Rena: Oil Leaks Again, Mount OK For Swimming


There has been a leak of oil from the Rena overnight - estimated at between 5 and 10 tonnes. At this point it is moving offshore, and it is not expected to reach any coastline for the next two days.

Maritime NZ says it’s unclear exactly where on the ship this has come from, but it is considered probable the seepage is a result of further leaking from the duct keel due to the low tide.

Four vessels are now being prepared to go to the site to conduct on-water recovery operations. They will use offshore Ro booms (heavy duty booms capable of operating in strong currents) to corral the oil so recovery teams can use skimmers to remove oil from the water.

New Zealand Defence Force helicopters will support the on-water recovery teams by providing aerial observations to direct their operation.

Planning teams are now doing trajectory modelling to assess where the oil is likely to head.

Following discussions with the Bay of Plenty Medical Officer of Health, Maritime New Zealand  this morning relaxed restrictions prohibiting swimming at the main Mount Maunganui beach.

A section of beach between Mauāo, or the Mount, and Tay Street was re-opened to the public on Friday, but restrictions on swimming remained in place.

Cleaning up the oil from the Rena |MNZ

However, MNZ National On Scene Commander Alex van Wijngaarden said public health officials had now confirmed it was safe to swim, as long as members of the public continued to exercise caution.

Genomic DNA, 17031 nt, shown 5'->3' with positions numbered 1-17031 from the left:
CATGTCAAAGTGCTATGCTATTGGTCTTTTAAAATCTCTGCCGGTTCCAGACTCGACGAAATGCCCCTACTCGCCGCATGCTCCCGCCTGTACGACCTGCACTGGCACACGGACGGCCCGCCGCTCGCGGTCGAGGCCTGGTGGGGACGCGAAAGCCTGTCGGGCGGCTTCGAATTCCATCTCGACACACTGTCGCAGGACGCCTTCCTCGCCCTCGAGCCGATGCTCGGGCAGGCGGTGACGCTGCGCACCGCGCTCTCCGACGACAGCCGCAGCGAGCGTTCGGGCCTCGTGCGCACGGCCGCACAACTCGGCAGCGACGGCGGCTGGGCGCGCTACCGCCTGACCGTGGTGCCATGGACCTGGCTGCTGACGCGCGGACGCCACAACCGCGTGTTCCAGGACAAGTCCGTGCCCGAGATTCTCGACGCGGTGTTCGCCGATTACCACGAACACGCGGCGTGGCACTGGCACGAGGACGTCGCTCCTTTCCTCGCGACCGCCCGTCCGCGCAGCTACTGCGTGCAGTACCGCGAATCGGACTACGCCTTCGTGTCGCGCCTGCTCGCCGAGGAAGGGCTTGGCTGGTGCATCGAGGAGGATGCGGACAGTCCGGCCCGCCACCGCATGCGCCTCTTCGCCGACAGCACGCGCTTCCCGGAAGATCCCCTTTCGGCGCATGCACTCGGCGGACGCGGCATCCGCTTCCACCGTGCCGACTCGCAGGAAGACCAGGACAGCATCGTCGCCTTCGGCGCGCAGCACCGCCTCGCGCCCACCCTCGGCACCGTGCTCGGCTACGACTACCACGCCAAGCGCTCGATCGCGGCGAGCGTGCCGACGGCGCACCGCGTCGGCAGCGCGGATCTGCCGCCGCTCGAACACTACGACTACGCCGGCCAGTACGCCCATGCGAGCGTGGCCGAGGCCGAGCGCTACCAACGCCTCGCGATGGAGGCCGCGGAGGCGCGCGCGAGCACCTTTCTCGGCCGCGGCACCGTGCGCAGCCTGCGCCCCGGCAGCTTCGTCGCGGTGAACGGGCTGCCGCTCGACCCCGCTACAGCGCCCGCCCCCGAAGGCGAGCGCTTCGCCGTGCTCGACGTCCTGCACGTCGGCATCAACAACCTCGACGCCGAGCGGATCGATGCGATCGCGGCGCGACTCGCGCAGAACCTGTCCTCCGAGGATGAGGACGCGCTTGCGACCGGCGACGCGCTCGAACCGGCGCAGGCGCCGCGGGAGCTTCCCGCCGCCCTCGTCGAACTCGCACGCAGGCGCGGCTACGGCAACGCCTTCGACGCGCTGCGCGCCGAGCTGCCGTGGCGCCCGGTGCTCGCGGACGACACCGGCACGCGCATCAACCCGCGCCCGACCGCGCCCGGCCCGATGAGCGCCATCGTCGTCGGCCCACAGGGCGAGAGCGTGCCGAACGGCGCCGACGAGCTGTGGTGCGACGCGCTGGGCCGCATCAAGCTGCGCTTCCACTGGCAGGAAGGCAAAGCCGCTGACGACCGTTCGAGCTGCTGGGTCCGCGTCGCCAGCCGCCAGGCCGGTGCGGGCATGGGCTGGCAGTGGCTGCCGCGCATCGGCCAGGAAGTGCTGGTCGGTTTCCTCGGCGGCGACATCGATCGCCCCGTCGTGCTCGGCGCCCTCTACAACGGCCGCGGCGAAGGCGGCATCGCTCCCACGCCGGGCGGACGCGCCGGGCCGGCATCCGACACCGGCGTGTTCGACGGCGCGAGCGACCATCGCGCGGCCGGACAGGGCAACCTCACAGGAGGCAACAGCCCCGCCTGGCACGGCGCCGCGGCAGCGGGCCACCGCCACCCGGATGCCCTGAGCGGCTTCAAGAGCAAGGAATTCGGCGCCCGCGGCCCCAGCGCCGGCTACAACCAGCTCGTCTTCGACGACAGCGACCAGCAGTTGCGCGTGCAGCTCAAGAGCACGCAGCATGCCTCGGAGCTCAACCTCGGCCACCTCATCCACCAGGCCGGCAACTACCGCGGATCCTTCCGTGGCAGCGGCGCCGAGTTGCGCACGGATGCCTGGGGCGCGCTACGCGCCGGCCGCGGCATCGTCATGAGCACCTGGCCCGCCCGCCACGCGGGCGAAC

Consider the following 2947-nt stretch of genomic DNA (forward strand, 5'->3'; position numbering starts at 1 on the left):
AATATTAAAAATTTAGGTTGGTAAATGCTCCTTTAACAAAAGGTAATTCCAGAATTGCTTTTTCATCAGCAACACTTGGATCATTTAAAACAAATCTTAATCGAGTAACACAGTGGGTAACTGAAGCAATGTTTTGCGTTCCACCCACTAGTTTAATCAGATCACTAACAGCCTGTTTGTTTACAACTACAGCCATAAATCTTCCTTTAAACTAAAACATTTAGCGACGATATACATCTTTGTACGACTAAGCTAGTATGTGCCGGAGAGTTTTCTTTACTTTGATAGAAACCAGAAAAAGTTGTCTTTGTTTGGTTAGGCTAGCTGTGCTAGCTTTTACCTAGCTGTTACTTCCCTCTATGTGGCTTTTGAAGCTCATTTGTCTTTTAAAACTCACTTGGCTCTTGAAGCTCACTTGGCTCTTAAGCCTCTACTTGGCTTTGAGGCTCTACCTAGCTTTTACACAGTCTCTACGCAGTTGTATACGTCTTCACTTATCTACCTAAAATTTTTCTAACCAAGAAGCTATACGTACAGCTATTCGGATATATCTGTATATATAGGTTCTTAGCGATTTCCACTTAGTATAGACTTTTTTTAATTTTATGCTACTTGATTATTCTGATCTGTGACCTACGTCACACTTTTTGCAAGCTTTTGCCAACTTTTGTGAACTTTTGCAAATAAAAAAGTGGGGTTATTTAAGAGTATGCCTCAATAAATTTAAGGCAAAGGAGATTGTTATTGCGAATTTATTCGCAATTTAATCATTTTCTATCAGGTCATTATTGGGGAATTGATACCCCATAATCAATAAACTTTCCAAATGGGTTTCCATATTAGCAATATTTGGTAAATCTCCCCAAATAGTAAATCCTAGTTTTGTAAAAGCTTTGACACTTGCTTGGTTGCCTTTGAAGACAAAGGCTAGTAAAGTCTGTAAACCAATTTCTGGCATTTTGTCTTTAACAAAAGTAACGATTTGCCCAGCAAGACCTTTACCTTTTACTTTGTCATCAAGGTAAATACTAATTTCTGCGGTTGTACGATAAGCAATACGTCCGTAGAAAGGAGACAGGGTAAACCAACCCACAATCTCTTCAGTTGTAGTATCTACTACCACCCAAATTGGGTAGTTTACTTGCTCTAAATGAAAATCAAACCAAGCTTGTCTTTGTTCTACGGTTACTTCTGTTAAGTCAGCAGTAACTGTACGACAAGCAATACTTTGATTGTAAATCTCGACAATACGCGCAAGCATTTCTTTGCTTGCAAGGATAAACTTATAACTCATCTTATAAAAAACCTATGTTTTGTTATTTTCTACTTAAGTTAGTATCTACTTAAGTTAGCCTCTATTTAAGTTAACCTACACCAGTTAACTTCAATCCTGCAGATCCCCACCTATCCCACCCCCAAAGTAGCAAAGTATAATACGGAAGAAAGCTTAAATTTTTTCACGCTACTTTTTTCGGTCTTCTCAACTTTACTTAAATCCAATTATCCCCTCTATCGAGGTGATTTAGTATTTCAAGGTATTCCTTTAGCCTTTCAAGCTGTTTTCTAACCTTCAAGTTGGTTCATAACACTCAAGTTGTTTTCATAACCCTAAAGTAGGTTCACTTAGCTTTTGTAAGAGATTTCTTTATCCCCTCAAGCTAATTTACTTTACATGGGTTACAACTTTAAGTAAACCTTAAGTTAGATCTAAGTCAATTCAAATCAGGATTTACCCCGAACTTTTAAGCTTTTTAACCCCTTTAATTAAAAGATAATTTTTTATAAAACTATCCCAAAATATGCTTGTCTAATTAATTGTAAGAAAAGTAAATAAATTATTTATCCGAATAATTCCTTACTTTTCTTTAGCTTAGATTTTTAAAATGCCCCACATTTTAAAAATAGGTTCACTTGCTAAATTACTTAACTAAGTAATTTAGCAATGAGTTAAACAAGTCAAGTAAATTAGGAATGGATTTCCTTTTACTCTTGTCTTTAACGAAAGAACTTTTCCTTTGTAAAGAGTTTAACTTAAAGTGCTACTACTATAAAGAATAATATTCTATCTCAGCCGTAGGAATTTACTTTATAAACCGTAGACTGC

Making the announcement earlier he said : “We’ve now had 12 days without any significant release of oil from Rena. We are continuing to clean and re-clean the open stretch of beach and we are confident the amounts of residual oil in the water are low.”

However, Captain van Wijngaarden said there was still oil in the environment and people needed to be vigilant if they chose to go into the water.

“People should be careful and look out for any sign of oil contamination. Although the residual oil is a lot less toxic than fresh oil, people should still avoid it.”

The rest of the beach, from Tay Street to Maketū, remained closed to the public.

Captain van Wijngaarden said for areas west of Mount Maunganui and east of Maketū,people should take care and avoid the water if they suspect it to be contaminated.

Related Posts

  1. Rena Pumping Slow: 150 Tonnes So Far
  2. Rena Oil Pumped Now 256 Tonnes
  3. Rena Oil Spill Latest: List Worsens, More Oil Leaks
  4. Whale Stranding “Unrelated” To Rena
  5. Rena Disaster: Weather Promising





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